It seems to me that Cameron is indicating that SCRs should be about ‘naming and shaming’ – to use a tabloid buzzphrase – and damning those who were at fault for the case going wrong. The assumption being that the SCR is there to do that and that there is always someone to point the finger at.

There is a common misconception that SCRs are there to apportion blame. They aren’t. They are – or should be – about learning from mistakes so they don’t happen again in the future. They apply to local conditions and social work practice – out of this context they lose some of their relevance. This should be explained better by the sector.

Secondly, cases are anonymised for a reason; there are child protection factors to be considered, as well as protecting the social care professionals involved. If they were public, would the media pass up the chance to splash the details? The Baby Peter case, for one, indicates otherwise.

Social workers do take proper responsibility; if there is proved to be negligent practice, for instance, they are disciplined. But again, that is not the job of the SCR.

I would argue also that there is pressure to “put things right”, not only from the public, but from within the sector. Ofsted makes regular inspections and there was the recent Social Work Task Force report, but surely all social workers want to ensure that practice is as good as practically possible?

SCRs are not perfect by any means – critics say they often focus on protocol rather than frontline practice – but to open them up fully could create more problems than it solves.

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Baby P effect sustained

For about a year now, social workers have been talking about the ‘Baby P effect’ – the rise in applications for children to be taken into care. While many thought it would be a temporary blip, which would die down when the furore over the case did, it is proving to be sustained.

Care demand from April to December 2009 was 46.1% higher than the same period in 2008, according to Cafcass, the organisation that represents children’s interests in the family courts. November 2009 saw 753 care applications – the third highest monthly figure since Cafcass records began in 2005.

Not only this, but Cafcass reports that applications are starting to stabilise at this higher level.

These figures can be viewed as something of a double-edged sword. On the plus side, it means more children are being protected and not left in potentially harmful situations.

Also, while this news could be grist to the mill of the anti-children’s social work brigade – those who perceive children’s social workers as child snatchers – a Cafcass survey also concluded that local authorities had taken the appropriate action in making the applications. While the survey did attribute the increases to the Baby P effect, it doesn’t mean that they are making spurious applications.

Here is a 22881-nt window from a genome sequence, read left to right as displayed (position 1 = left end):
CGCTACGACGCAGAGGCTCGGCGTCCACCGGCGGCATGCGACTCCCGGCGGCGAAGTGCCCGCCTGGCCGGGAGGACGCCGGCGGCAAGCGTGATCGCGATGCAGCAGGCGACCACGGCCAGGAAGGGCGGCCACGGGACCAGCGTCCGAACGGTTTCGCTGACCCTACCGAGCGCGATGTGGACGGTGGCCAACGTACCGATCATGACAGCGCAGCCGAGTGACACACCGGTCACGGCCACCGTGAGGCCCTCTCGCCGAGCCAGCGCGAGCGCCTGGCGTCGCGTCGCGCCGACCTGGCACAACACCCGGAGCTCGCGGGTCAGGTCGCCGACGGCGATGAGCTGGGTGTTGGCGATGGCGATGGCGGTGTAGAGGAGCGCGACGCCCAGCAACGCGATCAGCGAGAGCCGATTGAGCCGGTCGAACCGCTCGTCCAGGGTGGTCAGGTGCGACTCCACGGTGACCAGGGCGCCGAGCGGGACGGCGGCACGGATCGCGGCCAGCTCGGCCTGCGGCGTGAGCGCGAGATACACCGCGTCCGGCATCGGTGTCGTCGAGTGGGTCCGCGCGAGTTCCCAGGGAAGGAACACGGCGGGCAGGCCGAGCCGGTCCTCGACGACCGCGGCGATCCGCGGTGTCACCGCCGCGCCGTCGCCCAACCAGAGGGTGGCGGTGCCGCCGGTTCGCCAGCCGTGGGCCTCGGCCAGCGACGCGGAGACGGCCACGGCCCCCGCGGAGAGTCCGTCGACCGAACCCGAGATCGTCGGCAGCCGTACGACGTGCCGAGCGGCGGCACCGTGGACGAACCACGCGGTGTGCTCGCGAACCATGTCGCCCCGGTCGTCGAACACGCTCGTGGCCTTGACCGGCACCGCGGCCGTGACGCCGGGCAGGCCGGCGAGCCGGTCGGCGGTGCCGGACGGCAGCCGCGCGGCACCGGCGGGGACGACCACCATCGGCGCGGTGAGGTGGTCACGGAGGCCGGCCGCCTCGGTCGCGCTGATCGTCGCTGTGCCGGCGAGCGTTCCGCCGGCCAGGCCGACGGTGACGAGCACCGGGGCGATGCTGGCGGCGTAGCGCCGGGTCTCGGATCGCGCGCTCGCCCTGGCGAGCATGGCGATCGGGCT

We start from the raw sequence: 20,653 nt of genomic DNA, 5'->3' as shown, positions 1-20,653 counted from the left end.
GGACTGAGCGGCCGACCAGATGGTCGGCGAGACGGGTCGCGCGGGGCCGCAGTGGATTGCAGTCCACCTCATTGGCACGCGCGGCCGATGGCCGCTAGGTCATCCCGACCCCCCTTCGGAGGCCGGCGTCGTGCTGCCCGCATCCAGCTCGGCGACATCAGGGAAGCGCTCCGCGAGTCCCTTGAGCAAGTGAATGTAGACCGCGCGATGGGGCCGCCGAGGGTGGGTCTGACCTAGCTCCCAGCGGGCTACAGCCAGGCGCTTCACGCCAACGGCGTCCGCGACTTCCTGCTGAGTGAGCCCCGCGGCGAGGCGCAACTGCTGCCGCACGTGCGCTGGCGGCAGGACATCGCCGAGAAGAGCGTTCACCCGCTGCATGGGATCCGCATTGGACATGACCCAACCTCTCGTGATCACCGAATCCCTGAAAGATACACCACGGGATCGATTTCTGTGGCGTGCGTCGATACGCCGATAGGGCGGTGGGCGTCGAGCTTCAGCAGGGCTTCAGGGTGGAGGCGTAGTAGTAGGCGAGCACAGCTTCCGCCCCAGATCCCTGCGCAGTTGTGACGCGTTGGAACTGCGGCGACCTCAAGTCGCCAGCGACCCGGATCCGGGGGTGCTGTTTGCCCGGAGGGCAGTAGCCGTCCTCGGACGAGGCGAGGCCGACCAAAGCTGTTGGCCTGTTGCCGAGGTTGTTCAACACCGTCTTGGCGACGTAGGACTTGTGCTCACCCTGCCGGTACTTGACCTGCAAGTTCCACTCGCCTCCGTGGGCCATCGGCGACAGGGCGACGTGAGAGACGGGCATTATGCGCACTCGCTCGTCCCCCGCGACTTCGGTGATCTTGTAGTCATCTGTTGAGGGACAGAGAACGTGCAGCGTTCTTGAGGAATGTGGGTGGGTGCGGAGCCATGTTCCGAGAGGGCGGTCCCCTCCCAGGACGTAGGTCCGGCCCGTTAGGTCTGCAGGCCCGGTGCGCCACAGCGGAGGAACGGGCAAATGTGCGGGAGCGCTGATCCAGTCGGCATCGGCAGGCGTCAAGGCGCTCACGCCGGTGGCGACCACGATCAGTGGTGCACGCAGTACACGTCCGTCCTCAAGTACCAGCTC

It also should be remembered that this still represents a tiny minority of the children who come into contact with social services.

But, as ever, there is a downside. And, as usual, it’s money, or the lack of it; the Local Government Association estimates that the cost of taking children into care will rise by £226 million this financial year.

With local authorities already tightening their budgets in anticipation of swingeing cuts in 2011, and also having to find £250 million in ‘efficiency savings’ to fund the government’s free personal care at home policy, this is extra expenditure they can literally ill afford.

Ironically, there is talk of early intervention schemes being cut to pay for the increase in children being taken into care – which could cause more problems than it solves, given that prevention is usually better (and cheaper) than cure.

However, what cannot be allowed to happen is social workers avoiding, or being discouraged from, making applications because of cost concerns. There was anecdotal talk of this happening in some local authorities pre-Baby P and it cannot happen again.

Child protection is paramount and local authorities – and government – need to find the resources to do this without impacting on other services. But whether they will, or can, is another matter.

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Children’s social work in balanced TV show shocker

At last, a terrestrial TV programme about children’s social work that provided an accurate portrayal of the day-to-day work of those on the frontline.

Last night’s Panorama programme (http://news.bbc.co.uk/panorama/hi/) on child protection social workers in Coventry was a welcome snapshot of social work teams; overworked, dealing with complex cases where the truth is hard to find and – crucially – dedicated to protecting children.

Social workers have been on the receiving end of some astonishing vitriol from some members of the public – who I’ll wager have no idea of what really goes on in a child protection team – in the months following Baby P, and this should have given the critics food for thought.

While there is a long way to go to improve the perception of social workers among the public – the overwhelming tide of social work news is still negative – this was a good start.